“Freedom of the press is a cornerstone of our democracy, whether it’s the Associated Press or Antiwar.com,” said Julia Mass, staff attorney at the ACLU of Northern California. “Government surveillance of news organizations interferes with journalists’ ability to do their jobs.”
Garris and Raimondo discovered FBI documents [details in question begin at page 62] that showed a record of surveillance of the online magazine. In these documents an FBI analyst recognized that Antiwar.com’s content is constitutionally protected speech, but still recommended opening an investigation and continued FBI monitoring of the site. [Continue reading...]
Antiwar.com says this is one more example of post-9/11 government overreach, and a stark reminder that the First Amendment has been treated as little more than a speed bump on the road to a government surveillance state. The lawsuit is particularly timely, considering recent scandals in which the Department of Justice secretly seized months of journalists’ phone records at the Associated Press, and did the same and more to a FOX News reporter, while the IRS is acknowledging it singled out conservative groups that criticize the government for extra scrutiny.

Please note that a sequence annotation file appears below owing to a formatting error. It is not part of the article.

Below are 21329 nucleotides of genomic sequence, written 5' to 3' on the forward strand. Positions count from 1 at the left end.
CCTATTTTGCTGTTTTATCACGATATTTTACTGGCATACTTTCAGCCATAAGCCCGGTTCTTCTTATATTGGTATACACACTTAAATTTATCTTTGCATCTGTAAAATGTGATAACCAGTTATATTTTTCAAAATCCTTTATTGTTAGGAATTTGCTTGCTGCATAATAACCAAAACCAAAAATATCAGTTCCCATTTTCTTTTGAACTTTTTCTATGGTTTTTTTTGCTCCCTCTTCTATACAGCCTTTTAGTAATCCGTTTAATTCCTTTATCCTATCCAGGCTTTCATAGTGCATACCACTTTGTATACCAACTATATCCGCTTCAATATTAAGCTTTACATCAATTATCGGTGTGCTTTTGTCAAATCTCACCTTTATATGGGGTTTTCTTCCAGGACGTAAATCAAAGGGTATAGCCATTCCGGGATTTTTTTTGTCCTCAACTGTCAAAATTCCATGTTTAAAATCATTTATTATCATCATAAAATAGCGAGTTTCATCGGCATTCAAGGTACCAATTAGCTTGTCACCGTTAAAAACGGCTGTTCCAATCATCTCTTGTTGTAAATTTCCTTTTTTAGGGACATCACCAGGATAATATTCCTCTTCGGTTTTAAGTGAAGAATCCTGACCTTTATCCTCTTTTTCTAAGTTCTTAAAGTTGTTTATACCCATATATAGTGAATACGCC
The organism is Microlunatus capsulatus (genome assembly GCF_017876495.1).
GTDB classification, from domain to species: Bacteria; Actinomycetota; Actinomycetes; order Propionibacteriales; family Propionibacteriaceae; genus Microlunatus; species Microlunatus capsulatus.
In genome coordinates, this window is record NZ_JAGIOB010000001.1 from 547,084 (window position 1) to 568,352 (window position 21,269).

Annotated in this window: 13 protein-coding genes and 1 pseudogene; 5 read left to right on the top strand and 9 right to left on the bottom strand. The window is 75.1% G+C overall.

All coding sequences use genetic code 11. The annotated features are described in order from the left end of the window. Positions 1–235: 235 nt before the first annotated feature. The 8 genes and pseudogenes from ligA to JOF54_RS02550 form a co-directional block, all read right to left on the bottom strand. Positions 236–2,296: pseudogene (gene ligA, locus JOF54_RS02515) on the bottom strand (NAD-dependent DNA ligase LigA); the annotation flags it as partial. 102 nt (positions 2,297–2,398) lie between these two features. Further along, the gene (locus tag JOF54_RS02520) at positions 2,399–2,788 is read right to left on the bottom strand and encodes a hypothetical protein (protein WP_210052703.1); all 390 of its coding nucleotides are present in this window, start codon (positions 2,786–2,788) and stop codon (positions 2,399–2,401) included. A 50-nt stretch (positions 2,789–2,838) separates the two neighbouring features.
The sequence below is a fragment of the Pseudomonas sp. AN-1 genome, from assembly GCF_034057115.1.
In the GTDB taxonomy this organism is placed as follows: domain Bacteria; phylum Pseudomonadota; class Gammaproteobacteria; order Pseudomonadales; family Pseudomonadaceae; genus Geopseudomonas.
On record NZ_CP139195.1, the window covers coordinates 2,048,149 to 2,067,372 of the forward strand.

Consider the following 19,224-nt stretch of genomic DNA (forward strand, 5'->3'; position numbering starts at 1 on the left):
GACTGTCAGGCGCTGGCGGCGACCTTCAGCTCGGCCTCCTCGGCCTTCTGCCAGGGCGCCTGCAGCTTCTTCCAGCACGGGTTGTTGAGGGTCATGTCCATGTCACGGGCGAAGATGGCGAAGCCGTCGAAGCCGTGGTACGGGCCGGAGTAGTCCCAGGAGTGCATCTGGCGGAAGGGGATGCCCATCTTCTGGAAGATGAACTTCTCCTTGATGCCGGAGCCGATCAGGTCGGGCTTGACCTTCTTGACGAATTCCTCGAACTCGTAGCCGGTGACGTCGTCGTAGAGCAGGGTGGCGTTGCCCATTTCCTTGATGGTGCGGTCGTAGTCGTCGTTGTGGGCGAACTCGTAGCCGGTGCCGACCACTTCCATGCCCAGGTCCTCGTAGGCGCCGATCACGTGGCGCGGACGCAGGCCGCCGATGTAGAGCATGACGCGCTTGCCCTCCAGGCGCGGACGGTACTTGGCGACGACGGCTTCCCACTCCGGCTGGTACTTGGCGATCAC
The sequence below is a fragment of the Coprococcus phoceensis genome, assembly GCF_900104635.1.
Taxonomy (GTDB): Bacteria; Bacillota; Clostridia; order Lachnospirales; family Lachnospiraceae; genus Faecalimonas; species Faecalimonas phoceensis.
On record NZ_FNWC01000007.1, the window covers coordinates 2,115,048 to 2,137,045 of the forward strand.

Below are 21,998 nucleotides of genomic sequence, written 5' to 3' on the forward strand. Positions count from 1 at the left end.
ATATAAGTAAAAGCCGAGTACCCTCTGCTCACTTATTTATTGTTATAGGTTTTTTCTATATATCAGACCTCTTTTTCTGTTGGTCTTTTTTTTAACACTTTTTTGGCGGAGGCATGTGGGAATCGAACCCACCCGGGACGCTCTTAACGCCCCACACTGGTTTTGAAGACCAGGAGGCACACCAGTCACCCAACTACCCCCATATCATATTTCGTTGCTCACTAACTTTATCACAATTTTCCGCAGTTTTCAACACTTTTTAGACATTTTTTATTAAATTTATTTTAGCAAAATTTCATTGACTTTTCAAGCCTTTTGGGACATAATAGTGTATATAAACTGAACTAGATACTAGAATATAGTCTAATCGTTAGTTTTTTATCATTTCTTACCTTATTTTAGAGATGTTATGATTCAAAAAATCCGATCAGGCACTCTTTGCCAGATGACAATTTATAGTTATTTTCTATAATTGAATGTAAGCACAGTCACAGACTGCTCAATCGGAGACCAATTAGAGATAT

Suddenly, the press is more aware than ever that the state has the ability to secretly monitor its activities, heretofore thought of as constitutionally protected from government interference and intimidation.
“Freedom of the press is a cornerstone of our democracy, whether it’s AP or Antiwar.com,” said Julia Harumi Mass, staff attorney for the American Civil Liberties Union of Northern California, which is representing Antiwar.com in the case. “FBI surveillance of news organizations interferes with journalists’ ability to do their jobs as watchdogs that hold the government accountable.”
The Los Angeles Times reports: The FBI obtained a sealed search warrant to read a Fox News reporter’s personal emails from two days in 2010 after arguing there was probable cause he had violated espionage laws by soliciting classified information from a government official, court papers show.
In an affidavit, an FBI agent told a federal magistrate that the reporter had committed a crime when he asked a State Department security contractor, Stephen Jin-Woo Kim, to share secret material about North Korea in June 2009.
The affidavit did not name the reporter, but Fox News identified him as its chief Washington correspondent, James Rosen. He was not charged, but Kim was indicted on espionage charges in August 2010 and is awaiting trial. He has denied leaking classified information.